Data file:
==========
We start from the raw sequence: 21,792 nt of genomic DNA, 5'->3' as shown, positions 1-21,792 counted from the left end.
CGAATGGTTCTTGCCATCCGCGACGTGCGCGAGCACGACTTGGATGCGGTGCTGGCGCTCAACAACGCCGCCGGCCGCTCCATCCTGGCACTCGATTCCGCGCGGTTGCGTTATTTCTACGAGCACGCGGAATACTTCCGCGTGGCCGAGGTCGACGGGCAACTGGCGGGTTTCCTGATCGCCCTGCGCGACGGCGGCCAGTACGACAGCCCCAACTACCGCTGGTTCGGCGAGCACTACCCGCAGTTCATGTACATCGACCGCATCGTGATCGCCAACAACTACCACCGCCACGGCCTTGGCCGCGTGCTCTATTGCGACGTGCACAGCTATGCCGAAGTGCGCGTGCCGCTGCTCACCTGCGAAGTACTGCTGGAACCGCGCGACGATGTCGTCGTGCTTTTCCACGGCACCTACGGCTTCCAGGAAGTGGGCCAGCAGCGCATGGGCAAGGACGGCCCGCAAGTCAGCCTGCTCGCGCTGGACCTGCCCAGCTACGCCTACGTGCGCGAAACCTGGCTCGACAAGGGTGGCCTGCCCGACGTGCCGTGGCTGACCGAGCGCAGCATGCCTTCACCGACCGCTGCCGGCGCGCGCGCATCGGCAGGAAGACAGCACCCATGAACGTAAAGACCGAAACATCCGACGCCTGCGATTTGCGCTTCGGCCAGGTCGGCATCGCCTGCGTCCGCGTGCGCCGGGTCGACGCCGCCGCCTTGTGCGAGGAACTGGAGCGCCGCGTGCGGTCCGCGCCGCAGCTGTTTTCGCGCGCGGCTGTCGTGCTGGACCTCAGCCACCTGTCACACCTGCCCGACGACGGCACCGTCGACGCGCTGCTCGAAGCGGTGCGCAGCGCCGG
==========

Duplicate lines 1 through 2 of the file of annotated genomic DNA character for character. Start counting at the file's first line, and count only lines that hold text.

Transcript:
We start from the raw sequence: 21,792 nt of genomic DNA, 5'->3' as shown, positions 1-21,792 counted from the left end.
CGAATGGTTCTTGCCATCCGCGACGTGCGCGAGCACGACTTGGATGCGGTGCTGGCGCTCAACAACGCCGCCGGCCGCTCCATCCTGGCACTCGATTCCGCGCGGTTGCGTTATTTCTACGAGCACGCGGAATACTTCCGCGTGGCCGAGGTCGACGGGCAACTGGCGGGTTTCCTGATCGCCCTGCGCGACGGCGGCCAGTACGACAGCCCCAACTACCGCTGGTTCGGCGAGCACTACCCGCAGTTCATGTACATCGACCGCATCGTGATCGCCAACAACTACCACCGCCACGGCCTTGGCCGCGTGCTCTATTGCGACGTGCACAGCTATGCCGAAGTGCGCGTGCCGCTGCTCACCTGCGAAGTACTGCTGGAACCGCGCGACGATGTCGTCGTGCTTTTCCACGGCACCTACGGCTTCCAGGAAGTGGGCCAGCAGCGCATGGGCAAGGACGGCCCGCAAGTCAGCCTGCTCGCGCTGGACCTGCCCAGCTACGCCTACGTGCGCGAAACCTGGCTCGACAAGGGTGGCCTGCCCGACGTGCCGTGGCTGACCGAGCGCAGCATGCCTTCACCGACCGCTGCCGGCGCGCGCGCATCGGCAGGAAGACAGCACCCATGAACGTAAAGACCGAAACATCCGACGCCTGCGATTTGCGCTTCGGCCAGGTCGGCATCGCCTGCGTCCGCGTGCGCCGGGTCGACGCCGCCGCCTTGTGCGAGGAACTGGAGCGCCGCGTGCGGTCCGCGCCGCAGCTGTTTTCGCGCGCGGCTGTCGTGCTGGACCTCAGCCACCTGTCACACCTGCCCGACGACGGCACCGTCGACGCGCTGCTCGAAGCGGTGCGCAGCGCCGG